- Carcasses in poor condition (scavenged with openings into the body cavity, having an odor, or maggots present) will not be usable for testing, but please take note of the location and report these sightings to your county wildlife biologist.
Ruffed grouse management
The department has taken a proactive and collaborative approach to ruffed grouse management, with emphasis placed on increasing available habitat, developing partnerships and outreach strategies, engaging private landowners, monitoring the population through surveys and providing tools to improve the hunter experience on public lands.
Ruffed grouse thrive in young, early successional forests, which is why the Wisconsin Department of Natural Resources has taken a proactive and highly collaborative approach to not just ruffed grouse management, but to young forest habitat management in general.
As forest ownership and use continue to shift from large, working forests to small, non-industrial private forests, the importance of active young forest management on both public and private lands has grown. In response, Wisconsin DNR has taken numerous steps to address conservation challenges associated with grouse habitat, including active young forest management on state lands, extensive public outreach efforts and establishing strong partnerships to deliver technical and financial assistance to private landowners.
Ruffed Grouse Management Plan
Starting in September of 2018, an ad hoc committee was formed to create Wisconsin's ruffed grouse management plan. The Wisconsin Ruffed Grouse Management Plan 2020-2030 was approved by the Natural Resources Board on Dec. 11, 2019.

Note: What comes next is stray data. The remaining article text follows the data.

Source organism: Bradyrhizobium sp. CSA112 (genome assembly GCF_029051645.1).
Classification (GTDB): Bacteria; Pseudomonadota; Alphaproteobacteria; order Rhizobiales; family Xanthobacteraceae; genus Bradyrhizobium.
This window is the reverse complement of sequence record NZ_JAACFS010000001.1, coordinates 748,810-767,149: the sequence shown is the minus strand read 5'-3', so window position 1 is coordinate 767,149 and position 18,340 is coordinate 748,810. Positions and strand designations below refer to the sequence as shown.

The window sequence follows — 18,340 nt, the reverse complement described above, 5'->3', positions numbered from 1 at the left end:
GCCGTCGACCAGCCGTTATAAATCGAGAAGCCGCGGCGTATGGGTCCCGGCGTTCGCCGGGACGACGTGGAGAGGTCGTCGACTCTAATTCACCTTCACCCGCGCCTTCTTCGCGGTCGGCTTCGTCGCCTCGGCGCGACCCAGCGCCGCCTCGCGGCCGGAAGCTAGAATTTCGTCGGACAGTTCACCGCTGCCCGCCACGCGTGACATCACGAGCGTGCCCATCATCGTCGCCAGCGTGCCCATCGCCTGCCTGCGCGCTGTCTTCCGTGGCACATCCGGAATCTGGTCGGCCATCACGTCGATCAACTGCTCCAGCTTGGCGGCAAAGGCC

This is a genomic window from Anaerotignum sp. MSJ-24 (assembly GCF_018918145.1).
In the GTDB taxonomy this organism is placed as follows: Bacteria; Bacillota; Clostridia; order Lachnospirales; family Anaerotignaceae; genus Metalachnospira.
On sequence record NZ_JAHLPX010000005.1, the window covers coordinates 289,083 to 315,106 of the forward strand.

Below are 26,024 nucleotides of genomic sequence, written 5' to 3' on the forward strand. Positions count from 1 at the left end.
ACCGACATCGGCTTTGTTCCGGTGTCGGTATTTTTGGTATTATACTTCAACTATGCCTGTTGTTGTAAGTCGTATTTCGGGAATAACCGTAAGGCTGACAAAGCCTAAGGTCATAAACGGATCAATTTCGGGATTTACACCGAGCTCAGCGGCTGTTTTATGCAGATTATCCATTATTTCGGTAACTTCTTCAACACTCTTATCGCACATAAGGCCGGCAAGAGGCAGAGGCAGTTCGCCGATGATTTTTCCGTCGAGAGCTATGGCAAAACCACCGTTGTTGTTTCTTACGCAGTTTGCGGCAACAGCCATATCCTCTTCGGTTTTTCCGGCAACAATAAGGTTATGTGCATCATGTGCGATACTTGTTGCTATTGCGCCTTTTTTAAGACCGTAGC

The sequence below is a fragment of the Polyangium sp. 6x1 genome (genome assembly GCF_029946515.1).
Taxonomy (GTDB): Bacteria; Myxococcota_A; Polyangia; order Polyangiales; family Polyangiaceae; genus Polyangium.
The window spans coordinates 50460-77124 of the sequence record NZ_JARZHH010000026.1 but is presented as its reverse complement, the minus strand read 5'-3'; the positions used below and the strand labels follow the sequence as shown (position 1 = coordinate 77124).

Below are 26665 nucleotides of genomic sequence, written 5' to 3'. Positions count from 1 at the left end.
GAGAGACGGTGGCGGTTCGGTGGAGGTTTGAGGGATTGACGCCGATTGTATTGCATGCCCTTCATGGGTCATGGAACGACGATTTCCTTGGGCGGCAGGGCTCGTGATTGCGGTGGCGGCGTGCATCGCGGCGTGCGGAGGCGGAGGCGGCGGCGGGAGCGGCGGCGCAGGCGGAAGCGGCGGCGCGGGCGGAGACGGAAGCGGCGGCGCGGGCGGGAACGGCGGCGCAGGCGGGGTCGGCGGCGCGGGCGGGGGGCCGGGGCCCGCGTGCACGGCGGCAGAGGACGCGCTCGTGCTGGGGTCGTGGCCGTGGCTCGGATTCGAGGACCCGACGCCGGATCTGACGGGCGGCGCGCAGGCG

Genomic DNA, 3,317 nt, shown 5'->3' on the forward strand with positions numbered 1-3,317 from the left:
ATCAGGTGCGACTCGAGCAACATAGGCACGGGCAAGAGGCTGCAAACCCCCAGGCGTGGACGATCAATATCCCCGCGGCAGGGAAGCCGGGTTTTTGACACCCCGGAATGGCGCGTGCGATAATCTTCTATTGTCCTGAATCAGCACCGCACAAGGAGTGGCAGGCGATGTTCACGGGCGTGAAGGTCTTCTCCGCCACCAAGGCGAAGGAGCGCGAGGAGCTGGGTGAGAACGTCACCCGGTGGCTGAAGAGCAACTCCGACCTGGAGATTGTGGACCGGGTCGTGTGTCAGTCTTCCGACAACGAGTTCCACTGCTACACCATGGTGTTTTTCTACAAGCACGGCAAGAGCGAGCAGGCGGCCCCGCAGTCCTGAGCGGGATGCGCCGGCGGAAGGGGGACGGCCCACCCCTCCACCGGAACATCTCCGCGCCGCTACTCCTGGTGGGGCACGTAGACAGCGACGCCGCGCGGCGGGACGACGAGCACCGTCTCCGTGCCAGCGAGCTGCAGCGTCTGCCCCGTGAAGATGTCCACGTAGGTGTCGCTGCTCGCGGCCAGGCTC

Ruffed Grouse Advisory Committee
The Ruffed Grouse & Woodcock Advisory Committee, a diverse group representing government agencies, non-governmental organizations, tribal interests and conservation groups, meets to discuss issues relating to ruffed grouse and woodcock management and the management of young forest in Wisconsin.
The Ruffed Grouse & Woodcock Advisory Committee reviews and makes recommendations on the management of ruffed grouse and woodcock in Wisconsin. The Committee advises the Wildlife Policy Team on a variety of topics such as hunting regulations, surveys and research priorities.
The department collaborates with a variety of partner groups to promote young forest management on both state-owned land and privately-owned land. One part of these partnerships is to provide private landowners with technical and financial assistance to manage their property for young forests, which benefits ruffed grouse. See below for more information on these partnerships.
- Young Forest Initiative
- In 2011, the DNR helped launch the Wisconsin Young Forest Partnership to educate and engage landowners on active forest management, with the intention of providing landowners with the technical and financial assistance needed to create young forest habitat that will benefit ruffed grouse and other early successional wildlife species.
- Wisconsin forest wildlife specialists
- The DNR partners with Ruffed Grouse Society and USDA - Natural Resource Conservation Service to support two forest wildlife specialists in Wisconsin. These specialists promote young forest habitat on private lands by offering technical assistance and Farm Bill conservation program enrollment to landowners.
Each year, biologists, wardens, foresters, members of the Ruffed Grouse Society, and other volunteers conduct ruffed grouse drumming surveys and summer brood surveys throughout Wisconsin. Ruffed grouse drumming surveys have been conducted since 1964 and brood surveys have been conducted since 1970. Other ruffed grouse surveys include the annual small game harvest survey and the summer wildlife inquiry. Together, these surveys provide information on ruffed grouse production and population trends.
The ruffed grouse population is known to cycle on a 9-11-year cycle, with peak population numbers typically in years that end with 9, 0 or 1. Over the last 50 years, the drumming and brood surveys indicate an overall downward trend in the grouse population, with the cyclical highs not as high as the past. This trend is likely the result of the long-term aging of Wisconsin's forests.